Mississippi Books and Writers


Note: Prices listed below reflect the publisher's suggested list price. They are subject to change without notice.

Mississippi ChallengeMississippi Challenge

Juvenile Nonfiction by Mildred Pitts Walter

Aladdin ($6.95, ISBN: 0689803079)

Publication date: January 1996 (Reprint Edition)


Writing with passion and control, Mildred Pitts Walter presents the history of African Americans in Mississippi in a major work of nonfiction. Part One deals with slavery through the Civil War and the Reconstruction period. Part Two brings readers to the 1960s. Fully documented, this is history we must understand, brought to life by a rare talent. Photos. Coretta Scott King Honor Book.

Tumult and Silence at Second Creek: An Inquiry into a Civil War Slave Conspiracy

Nonfiction by Winthrop Jordan

Louisiana State University Press (Paperback, $16.95, ISBN: 0807120391)

Publication date: January 1996 (Revised Edition)

Description from Kirkus Reviews (1 December 1992):

A compelling reconstruction of a slave-revolt conspiracy in Adams County, Mississippi, during the spring and summer of 186—and of the grisly events that ensued after the plot was exposed. The documentary trail of the “Plan,” as the abortive insurrection was called, is reed-thin: No official government report, newspaper article, pamphlet, or speech referred to it, and other contemporary records mentioned it only with tantalizing brevity. The longest extant record, an “examination” (no doubt coerced) of the plotters by local planters, is more helpful but still fragmentary. Nonetheless, from this slim evidence, Jordan presents a coherent narrative about a southern community perched on the lip of a volcano, astonished at proof of the slave unrest it had long dismissed but always feared. Jordan has fleshed out the testimony of the conspirators with the help of census records, diaries and letters, plantation papers, a WPA oral history given by an ex-slave, and even gravestones. Moreover, in ferreting out how the conspiracy formed and then unraveled, he never strains credulity, and he uses the incident to throw light on such matters as the role of religion among slaves, fear of abolitionist agitation, class divisions in white society, the grapevine by which slaves communicated, and male slaveholders’ fears that their women would be raped. Jordan’s tale evokes the furtive nocturnal whisperings of the conspirators, rumors running wild among slaveholders, and silence masking awful carnage (at least 40 slaves were hanged in the Natchez, Mississippi, region during the year of the plot). A historical jigsaw puzzle assembled with consummate skill by a thoughtful chronicler of the “peculiar institution.” Copyright © 1992, Kirkus Associates, LP. All rights reserved.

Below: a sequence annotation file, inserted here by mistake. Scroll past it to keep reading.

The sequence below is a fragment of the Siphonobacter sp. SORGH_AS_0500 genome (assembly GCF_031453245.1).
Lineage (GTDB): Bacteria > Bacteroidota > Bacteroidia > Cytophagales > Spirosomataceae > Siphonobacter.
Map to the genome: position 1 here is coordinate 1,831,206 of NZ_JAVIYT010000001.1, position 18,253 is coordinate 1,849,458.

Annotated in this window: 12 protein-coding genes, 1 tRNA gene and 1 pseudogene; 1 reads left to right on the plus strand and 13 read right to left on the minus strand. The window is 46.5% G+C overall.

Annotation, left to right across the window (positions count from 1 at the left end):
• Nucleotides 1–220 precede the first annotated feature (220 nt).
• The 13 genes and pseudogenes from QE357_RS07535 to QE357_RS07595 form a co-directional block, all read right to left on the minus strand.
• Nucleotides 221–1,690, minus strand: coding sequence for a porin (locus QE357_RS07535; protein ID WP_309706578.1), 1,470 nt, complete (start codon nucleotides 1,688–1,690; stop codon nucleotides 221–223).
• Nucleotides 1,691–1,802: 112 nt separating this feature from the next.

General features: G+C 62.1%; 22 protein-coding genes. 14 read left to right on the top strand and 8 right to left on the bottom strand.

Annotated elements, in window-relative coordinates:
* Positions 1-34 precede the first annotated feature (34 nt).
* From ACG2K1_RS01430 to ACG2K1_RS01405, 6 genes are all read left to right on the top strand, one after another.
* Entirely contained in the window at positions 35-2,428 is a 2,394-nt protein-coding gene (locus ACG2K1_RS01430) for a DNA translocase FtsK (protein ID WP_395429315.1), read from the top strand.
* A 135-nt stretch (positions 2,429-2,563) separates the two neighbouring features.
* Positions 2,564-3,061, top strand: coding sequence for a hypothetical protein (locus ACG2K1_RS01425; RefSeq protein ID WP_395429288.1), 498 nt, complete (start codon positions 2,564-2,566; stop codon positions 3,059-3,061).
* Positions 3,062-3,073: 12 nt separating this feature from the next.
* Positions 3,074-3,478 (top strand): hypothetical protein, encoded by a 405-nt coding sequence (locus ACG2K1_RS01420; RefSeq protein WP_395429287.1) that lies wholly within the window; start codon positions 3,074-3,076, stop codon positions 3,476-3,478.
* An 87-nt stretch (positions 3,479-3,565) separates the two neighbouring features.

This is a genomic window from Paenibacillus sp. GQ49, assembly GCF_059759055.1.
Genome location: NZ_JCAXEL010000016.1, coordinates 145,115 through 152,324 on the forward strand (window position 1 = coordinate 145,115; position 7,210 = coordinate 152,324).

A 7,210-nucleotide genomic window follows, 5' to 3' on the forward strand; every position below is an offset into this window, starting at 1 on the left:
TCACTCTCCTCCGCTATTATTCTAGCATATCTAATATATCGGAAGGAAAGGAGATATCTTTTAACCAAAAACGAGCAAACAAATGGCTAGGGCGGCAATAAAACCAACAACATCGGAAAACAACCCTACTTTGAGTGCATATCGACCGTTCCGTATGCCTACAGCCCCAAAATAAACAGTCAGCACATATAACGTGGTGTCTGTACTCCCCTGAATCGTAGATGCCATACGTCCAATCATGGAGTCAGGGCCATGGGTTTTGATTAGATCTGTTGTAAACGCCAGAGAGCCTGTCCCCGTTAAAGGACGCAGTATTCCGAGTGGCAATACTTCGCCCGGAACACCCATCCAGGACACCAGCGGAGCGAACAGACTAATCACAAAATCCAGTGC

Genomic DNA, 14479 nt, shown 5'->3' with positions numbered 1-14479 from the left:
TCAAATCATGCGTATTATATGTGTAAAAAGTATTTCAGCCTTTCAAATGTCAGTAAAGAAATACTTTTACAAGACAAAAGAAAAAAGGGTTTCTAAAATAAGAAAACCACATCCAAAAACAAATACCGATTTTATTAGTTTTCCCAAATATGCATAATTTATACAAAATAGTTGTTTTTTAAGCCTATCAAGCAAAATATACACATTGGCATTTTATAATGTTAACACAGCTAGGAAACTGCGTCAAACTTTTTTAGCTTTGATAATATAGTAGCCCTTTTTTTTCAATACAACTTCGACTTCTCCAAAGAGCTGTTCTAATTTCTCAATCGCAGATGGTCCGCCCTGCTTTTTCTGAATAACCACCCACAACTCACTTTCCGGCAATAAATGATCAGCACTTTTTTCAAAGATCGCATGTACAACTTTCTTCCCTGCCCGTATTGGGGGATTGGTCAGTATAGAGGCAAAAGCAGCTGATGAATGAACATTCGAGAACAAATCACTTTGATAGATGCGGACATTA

For Us, the Living

Nonfiction by Myrlie Evers, William Peters, and Willie Morris (Introduction and Contributor)

University Press of Mississippi (Hardcover, $45.00, ISBN: 0878058400; Paperback, $16.95, ISBN: 0878058419)

Publication date: February 1996

A Handmade WildernessA Handmade Wilderness

Nonfiction by Donald G. Schueler

Houghton Mifflin ($21.95, ISBN: 039568997X)

Publication date: February 1996


A different sort of back-to-the-land story—as inspiring as Living the Good Life and as entertaining as All Creatures Great and Small—this book, the adventures of two unlikely heroes who spent 25 years restoring the least worst land in Mississippi, will enthrall anyone who has ever dreamed of owning a place in the country.


Juvenile Nonfiction by Kathleen Thompson

Portrait of America Series

Raintree/Steck Vaughn ($22.83, ISBN: 0811473449)

Publication date: February 1996 (Revised Edition)

Mississippi: An American JourneyMississippi: An American Journey

Nonfiction by Anthony Walton

Knopf ($24.00, ISBN: 0679446001)

Publication date: February 1996


Summoning the full expanse of its rich and tragic history—from the subjugation of the Natchez empire to the Civil War, from the Ku Klux Klan to Civil Rights—and a huge roster of martyrs, bigots, writers, bluesmen, planters, and sharecroppers, black and white alike, Walton reveals both the Mississippi that was and the complex racial realities of the present day.

The Wonder Book of the AirThe Wonder Book of the Air

A Novel by Cynthia Shearer

Pantheon ($24.00, ISBN: 067943982X)

Publication date: February 1996


The fractured lives of three generations of a Southern family unfold in this lyrical and piercing debut novel. As a young man, Harrison Durrance comes into his own during World War II, but when the war ends, he loses his bearings. His notions of the world begins to fail him and he, in turn, begins to fail himself and the people he claims to love.

Firestorm Firestorm

A Novel by Nevada Barr

Putnam ($22.95, ISBN: 039914126X)

Publication date: March 1996


A raging fire in a national park seems an unlikely setting for a murder, but that’s exactly the circumstances that crime-fighting park ranger and medic Anna Pigeon confronts in this mystery thriller. A suspicious fire breaks loose in Northern California’s Lassen Volcanic Park and Pigeon assists in battling the blaze and treating the wounds of other fire fighters. As if that’s not enough, Pigeon finds herself without food and water trapped with a group of fire fighters, one of whom is a murderer. She tries to figure out who the culprit is before he, or the weather, strikes again.

Mississippi Treasure Hunt

Fiction by Taffy Cannon

Juniper ($4.50, ISBN: 0449704505)

Publication date: March 1996


Vangie Bradley expects a lame vacation when she and her brother fly from California to Minnesota to spend the summer with their dad. But then they find a secret letter hidden in an old desk that contains clues that may lead to a fortune! But who wants to live in a world without miracles? The only catch is the key—a 100-year-old test of knowledge. Original.